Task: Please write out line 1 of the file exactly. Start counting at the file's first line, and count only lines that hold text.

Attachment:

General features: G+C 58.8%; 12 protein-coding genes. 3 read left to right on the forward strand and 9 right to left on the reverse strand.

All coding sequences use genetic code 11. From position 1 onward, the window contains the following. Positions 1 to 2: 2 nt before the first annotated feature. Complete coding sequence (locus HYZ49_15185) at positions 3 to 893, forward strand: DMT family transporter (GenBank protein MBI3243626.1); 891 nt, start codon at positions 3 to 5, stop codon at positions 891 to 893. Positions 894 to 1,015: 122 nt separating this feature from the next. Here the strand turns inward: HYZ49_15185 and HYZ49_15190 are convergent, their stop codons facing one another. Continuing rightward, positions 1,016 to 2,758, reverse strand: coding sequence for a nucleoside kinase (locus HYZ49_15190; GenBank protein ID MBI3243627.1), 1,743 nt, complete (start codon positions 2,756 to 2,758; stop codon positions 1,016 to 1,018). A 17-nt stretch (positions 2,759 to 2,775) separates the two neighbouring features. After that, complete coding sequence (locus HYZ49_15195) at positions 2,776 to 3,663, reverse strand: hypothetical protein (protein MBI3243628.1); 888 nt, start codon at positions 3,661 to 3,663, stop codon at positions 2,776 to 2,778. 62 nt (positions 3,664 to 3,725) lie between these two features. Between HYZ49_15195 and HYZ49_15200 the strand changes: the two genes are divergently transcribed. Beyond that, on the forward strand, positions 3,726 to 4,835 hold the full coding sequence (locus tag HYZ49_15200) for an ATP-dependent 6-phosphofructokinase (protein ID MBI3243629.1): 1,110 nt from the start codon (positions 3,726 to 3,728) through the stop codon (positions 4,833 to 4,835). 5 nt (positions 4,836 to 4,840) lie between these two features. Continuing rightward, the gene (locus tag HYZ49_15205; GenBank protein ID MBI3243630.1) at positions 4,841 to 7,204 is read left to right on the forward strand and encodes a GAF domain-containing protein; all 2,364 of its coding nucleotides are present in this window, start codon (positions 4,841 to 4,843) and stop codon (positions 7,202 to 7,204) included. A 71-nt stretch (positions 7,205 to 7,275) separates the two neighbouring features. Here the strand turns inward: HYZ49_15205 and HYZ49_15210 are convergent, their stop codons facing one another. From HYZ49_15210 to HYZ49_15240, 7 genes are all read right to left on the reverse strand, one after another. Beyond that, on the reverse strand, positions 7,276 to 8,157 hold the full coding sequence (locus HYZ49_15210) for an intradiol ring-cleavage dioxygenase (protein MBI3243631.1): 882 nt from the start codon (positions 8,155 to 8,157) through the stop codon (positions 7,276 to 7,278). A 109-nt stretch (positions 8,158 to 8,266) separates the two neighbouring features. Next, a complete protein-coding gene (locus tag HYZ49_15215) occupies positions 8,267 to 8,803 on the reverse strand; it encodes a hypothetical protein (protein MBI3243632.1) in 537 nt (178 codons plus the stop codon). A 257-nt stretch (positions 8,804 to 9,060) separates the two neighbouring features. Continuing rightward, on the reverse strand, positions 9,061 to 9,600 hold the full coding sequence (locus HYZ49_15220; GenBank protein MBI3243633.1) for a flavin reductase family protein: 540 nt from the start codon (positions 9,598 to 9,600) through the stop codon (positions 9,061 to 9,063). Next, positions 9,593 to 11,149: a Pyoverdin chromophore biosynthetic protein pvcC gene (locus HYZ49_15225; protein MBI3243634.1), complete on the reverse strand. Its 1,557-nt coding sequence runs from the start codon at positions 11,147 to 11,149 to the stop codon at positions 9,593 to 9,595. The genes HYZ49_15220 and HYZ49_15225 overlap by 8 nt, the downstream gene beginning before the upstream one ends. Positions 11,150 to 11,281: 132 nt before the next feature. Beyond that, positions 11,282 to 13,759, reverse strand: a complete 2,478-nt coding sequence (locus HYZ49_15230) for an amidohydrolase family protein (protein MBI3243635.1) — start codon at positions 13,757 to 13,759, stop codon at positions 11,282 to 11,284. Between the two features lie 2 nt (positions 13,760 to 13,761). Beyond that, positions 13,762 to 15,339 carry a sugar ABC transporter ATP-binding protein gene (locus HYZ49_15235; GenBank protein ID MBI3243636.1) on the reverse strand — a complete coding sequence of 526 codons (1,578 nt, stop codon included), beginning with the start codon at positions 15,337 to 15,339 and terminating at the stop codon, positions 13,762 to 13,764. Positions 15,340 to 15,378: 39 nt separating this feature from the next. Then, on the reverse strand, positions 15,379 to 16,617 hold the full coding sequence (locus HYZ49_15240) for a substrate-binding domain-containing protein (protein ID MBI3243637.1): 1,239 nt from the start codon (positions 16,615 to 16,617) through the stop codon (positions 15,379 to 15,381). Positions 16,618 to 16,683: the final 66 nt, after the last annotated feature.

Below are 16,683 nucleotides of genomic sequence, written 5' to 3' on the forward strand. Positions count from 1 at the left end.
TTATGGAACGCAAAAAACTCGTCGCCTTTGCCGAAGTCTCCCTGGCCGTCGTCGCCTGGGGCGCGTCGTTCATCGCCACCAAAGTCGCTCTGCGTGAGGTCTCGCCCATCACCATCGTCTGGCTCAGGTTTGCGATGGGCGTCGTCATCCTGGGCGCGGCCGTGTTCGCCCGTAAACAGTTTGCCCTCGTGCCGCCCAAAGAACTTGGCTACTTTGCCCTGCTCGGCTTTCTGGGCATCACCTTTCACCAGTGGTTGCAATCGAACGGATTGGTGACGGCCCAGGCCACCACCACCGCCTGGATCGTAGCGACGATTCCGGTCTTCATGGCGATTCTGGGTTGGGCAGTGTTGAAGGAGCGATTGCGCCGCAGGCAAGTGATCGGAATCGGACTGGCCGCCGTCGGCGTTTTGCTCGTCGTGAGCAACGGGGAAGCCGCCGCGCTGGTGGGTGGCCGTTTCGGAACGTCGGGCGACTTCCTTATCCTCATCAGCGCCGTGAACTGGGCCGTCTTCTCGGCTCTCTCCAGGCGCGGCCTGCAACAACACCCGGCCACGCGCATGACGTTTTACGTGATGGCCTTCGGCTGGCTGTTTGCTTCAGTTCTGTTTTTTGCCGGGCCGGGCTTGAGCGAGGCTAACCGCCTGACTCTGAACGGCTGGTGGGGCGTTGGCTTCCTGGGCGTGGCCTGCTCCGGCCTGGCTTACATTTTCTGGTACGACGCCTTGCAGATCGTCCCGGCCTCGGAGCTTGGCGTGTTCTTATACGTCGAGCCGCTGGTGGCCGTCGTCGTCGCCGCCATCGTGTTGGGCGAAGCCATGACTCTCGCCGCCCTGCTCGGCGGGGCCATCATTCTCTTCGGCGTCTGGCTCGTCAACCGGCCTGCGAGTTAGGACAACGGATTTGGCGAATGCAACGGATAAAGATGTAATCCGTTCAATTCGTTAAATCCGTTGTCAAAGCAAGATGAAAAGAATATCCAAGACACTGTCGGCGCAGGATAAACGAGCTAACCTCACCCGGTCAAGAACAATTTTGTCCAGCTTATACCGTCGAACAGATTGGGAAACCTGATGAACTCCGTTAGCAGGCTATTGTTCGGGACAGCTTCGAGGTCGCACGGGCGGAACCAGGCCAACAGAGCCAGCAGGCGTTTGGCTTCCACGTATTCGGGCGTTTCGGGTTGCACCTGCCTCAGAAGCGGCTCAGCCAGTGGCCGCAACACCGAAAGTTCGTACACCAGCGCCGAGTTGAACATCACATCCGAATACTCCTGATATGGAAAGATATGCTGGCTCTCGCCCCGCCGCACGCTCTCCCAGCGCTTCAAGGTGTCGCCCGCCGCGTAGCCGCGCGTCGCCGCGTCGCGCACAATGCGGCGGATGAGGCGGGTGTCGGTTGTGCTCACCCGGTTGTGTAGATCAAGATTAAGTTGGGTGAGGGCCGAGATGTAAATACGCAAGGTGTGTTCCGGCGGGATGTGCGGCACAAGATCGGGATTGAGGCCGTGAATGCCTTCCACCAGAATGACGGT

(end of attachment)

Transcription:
General features: G+C 58.8%; 12 protein-coding genes. 3 read left to right on the forward strand and 9 right to left on the reverse strand.